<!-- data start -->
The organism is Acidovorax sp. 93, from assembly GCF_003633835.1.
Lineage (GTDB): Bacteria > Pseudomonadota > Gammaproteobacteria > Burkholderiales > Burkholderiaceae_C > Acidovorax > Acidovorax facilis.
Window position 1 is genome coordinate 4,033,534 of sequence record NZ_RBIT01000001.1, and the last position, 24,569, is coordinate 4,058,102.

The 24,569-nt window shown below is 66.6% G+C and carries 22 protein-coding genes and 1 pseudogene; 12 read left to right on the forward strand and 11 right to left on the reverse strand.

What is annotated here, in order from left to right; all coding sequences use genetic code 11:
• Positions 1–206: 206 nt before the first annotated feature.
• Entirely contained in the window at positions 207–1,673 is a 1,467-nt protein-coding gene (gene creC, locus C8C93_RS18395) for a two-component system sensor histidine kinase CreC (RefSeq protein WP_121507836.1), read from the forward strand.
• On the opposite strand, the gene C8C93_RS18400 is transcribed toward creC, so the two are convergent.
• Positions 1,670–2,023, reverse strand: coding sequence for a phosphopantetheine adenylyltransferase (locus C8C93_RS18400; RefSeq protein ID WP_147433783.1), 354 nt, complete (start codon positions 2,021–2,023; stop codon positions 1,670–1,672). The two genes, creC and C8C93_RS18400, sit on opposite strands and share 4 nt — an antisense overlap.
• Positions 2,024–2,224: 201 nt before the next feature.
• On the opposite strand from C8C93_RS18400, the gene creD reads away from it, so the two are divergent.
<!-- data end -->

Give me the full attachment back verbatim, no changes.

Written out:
The organism is Acidovorax sp. 93, from assembly GCF_003633835.1.
Lineage (GTDB): Bacteria > Pseudomonadota > Gammaproteobacteria > Burkholderiales > Burkholderiaceae_C > Acidovorax > Acidovorax facilis.
Window position 1 is genome coordinate 4,033,534 of sequence record NZ_RBIT01000001.1, and the last position, 24,569, is coordinate 4,058,102.

The 24,569-nt window shown below is 66.6% G+C and carries 22 protein-coding genes and 1 pseudogene; 12 read left to right on the forward strand and 11 right to left on the reverse strand.

What is annotated here, in order from left to right; all coding sequences use genetic code 11:
• Positions 1–206: 206 nt before the first annotated feature.
• Entirely contained in the window at positions 207–1,673 is a 1,467-nt protein-coding gene (gene creC, locus C8C93_RS18395) for a two-component system sensor histidine kinase CreC (RefSeq protein WP_121507836.1), read from the forward strand.
• On the opposite strand, the gene C8C93_RS18400 is transcribed toward creC, so the two are convergent.
• Positions 1,670–2,023, reverse strand: coding sequence for a phosphopantetheine adenylyltransferase (locus C8C93_RS18400; RefSeq protein ID WP_147433783.1), 354 nt, complete (start codon positions 2,021–2,023; stop codon positions 1,670–1,672). The two genes, creC and C8C93_RS18400, sit on opposite strands and share 4 nt — an antisense overlap.
• Positions 2,024–2,224: 201 nt before the next feature.
• On the opposite strand from C8C93_RS18400, the gene creD reads away from it, so the two are divergent.